CHARLOTTE, N.C. – Thirty-five wide receivers had a faster 40-yard dash time than Kelvin Benjamin 4.61 seconds at this year’s NFL combine, but the former Florida State wide standout wasn’t surprised.
He purposely ran slowly.
“Because I wanted to play for the Carolina Panthers,’’ said Benjamin, noting he has been clocked at 4.41 seconds, which would have been fifth fastest at the combine.
He got his wish. The Panthers selected the 6-foot-5, 240-pound Benjamin with the 28th pick.
The fastest receiver at the combine was Brandin Cooks at 4.33 seconds. Benjamin says he and New Orleans’ first-round draft pick are two totally different receivers because of their size -- Cooks is 5-10, 185 -- and you really can’t compare the two.
But there will be comparisons with both on the field in Thursday night’s game between Carolina (3-4-1) and New Orleans (3-4) with first place in the NFC South on the line.
Cooks leads this year’s star-studded wide receiver class with 40 catches. Benjamin leads in receiving touchdowns (5), is second in receiving yards (573) and third in receptions (38).
“He’s fast, man,’’ Benjamin said of Cooks. “He beats you over the top. That’s what he does.’’
New Orleans traded the No. 27 pick and a third-round pick to Arizona to move up seven spots to get Cooks, a player the Panthers also coveted, with the 20th pick.
That pretty much solidified that Benjamin would be selected by Carolina unless another team took him in between.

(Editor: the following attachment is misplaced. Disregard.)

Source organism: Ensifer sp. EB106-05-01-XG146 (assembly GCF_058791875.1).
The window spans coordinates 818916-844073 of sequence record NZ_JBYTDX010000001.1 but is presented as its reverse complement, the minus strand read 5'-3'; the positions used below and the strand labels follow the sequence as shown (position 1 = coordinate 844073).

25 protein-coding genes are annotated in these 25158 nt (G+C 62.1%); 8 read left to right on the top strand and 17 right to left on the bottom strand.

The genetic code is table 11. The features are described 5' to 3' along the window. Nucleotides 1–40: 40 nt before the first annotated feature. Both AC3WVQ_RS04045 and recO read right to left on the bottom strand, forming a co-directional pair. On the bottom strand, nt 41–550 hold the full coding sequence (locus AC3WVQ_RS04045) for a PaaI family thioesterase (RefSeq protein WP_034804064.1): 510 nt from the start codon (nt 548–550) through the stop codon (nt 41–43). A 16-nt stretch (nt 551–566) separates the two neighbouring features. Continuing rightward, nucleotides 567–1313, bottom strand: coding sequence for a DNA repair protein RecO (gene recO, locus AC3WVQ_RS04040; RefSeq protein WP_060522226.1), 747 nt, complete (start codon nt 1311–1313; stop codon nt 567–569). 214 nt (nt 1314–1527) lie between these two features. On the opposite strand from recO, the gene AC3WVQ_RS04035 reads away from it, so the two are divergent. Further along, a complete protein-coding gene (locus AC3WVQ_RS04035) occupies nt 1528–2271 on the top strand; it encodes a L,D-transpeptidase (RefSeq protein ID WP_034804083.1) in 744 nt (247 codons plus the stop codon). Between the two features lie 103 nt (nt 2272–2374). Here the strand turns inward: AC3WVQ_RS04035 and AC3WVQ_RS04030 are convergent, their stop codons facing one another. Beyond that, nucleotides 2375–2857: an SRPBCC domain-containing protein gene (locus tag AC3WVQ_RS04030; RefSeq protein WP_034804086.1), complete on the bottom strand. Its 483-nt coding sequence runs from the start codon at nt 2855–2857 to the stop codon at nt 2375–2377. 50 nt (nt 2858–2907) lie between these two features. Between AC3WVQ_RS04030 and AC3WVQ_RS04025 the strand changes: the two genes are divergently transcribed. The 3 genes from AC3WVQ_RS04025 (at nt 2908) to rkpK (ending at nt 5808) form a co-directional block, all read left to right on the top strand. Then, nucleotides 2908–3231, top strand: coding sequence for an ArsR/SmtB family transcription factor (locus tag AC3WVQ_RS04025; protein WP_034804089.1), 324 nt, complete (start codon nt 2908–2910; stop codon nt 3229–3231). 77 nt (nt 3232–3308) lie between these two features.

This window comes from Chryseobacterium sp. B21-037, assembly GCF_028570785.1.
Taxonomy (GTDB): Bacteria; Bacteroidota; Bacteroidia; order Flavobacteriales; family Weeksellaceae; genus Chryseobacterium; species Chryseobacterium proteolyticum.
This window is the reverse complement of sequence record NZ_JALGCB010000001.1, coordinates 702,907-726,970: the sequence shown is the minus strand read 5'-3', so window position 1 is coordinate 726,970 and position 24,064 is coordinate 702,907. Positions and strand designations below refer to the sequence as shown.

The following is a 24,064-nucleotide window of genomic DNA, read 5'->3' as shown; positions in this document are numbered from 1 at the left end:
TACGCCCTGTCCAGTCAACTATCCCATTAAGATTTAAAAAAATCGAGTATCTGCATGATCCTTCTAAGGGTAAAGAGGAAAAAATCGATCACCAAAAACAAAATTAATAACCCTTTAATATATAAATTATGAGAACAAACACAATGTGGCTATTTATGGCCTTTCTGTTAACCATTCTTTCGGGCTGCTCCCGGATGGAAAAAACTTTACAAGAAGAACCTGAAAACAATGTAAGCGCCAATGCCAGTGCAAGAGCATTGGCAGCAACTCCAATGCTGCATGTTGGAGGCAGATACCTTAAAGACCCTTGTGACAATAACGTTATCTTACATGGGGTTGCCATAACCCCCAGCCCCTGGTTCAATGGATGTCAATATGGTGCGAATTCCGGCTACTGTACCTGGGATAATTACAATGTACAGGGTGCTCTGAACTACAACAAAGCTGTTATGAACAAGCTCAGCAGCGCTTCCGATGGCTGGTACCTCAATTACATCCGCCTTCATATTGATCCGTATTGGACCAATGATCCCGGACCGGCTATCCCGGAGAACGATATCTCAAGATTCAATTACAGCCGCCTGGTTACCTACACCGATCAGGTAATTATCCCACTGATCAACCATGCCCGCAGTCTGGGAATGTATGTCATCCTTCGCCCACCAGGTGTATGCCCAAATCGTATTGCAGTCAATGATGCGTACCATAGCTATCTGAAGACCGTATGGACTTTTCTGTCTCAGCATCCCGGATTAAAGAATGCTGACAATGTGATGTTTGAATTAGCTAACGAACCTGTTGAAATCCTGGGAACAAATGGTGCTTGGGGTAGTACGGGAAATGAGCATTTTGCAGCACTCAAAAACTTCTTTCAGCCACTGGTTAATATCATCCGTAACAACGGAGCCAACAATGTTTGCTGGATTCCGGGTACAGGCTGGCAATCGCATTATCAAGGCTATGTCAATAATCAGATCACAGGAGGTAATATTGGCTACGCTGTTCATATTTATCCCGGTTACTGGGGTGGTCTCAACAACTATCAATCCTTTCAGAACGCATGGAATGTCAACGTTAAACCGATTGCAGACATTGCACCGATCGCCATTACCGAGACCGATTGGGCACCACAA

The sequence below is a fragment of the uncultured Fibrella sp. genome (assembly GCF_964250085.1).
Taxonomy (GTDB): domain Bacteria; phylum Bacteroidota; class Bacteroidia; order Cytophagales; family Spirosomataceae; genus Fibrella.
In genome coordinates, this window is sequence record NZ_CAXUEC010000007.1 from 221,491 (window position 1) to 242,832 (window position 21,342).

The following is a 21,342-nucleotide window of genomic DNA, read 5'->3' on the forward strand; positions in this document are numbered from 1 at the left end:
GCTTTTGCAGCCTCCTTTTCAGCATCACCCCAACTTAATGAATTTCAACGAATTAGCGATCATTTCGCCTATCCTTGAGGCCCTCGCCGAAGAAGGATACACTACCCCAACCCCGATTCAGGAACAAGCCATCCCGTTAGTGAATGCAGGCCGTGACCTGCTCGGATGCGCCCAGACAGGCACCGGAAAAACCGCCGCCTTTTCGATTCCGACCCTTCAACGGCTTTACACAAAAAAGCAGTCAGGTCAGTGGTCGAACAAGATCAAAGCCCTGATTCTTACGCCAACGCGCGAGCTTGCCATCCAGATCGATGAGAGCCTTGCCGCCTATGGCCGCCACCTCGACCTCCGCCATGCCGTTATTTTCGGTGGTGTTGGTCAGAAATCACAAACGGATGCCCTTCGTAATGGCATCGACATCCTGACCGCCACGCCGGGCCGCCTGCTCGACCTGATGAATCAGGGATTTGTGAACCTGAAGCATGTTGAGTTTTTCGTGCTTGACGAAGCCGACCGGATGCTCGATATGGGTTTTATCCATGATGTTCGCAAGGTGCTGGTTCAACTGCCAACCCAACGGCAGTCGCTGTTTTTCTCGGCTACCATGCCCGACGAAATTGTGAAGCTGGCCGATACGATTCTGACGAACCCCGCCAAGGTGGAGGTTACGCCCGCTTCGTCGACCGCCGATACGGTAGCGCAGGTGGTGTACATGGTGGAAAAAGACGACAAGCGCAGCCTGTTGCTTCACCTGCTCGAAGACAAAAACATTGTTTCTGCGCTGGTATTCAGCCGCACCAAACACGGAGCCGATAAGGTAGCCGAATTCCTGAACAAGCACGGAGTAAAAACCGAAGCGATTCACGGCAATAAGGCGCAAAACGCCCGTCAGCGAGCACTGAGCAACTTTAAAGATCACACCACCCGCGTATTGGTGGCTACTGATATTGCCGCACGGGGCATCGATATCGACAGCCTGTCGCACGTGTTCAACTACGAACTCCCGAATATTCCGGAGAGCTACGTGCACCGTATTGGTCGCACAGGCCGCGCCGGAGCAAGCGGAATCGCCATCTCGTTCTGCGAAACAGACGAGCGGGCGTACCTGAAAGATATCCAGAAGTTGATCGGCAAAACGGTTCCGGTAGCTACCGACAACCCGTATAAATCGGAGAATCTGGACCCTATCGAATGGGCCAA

“We liked both of them,’’ Carolina coach Ron Rivera said without revealing which player he liked best.
So far, both teams have been happy with what they’ve gotten. Benjamin was named the NFL Offensive Rookie of the Month for September after catching 21 passes for 329 yards and three touchdowns in four games.
Cooks had a breakout game on Sunday night against Green Bay, catching six passes for 94 yards and a touchdown.
But Benjamin is right. They’re two different players. Cooks is used to stretch the field. He has two catches of 32–plus yards. He’ll sometime run reverses. He has six carries for 68 yards.
Benjamin is more of a possession receiver, but deceptively fast. He caught a 51-yarder in Sunday’s 13-9 loss to Seattle in which he made an acrobatic catch with Pro Bowl cornerback Richard Sherman and safety Earl Thomas all over him.
Because of his size, he’s a threat on the alley-oop pass in the end one.
“His role on this team has far surpassed any type of rookie’s expectation,’’ Carolina quarterback Cam Newton said.
Newton hasn’t studied Cooks, so he can’t say which he would have preferred.
Again, Benjamin reminded they are different receivers with one thing in common.
“The object is to catch the ball,’’ he said. “If you can do that, you’re a wide receiver.’’
Halfway through the season, Benjamin and Cooks are bucking the trend that rookie wide receivers struggle. One of them, along with Buffalo’s Sammy Watkins, will be a strong candidate for NFL Offensive Rookie of the Year.
Watkins has 38 catches for 590 yards.
Benjamin isn’t interested in awards. He’s interested in turning around a team that has gone 1-4-1 over the last six games.
“We’re still losing, so we’ve got to get better,’’ he said. “We’ve got to win. That’s the ultimate goal. I don’t really care for the numbers. ‘’
Helping the Panthers get better was why Benjamin wanted to be here in the first place. If a slow 40 at the combine helped that process, Newton said it’s a “blessing in disguise.’’
“I’m happy that we have Benji on our team,’’ Newton added. “As long as he keeps his attitude up that he wants to be the best in this game, it will be great for us.’’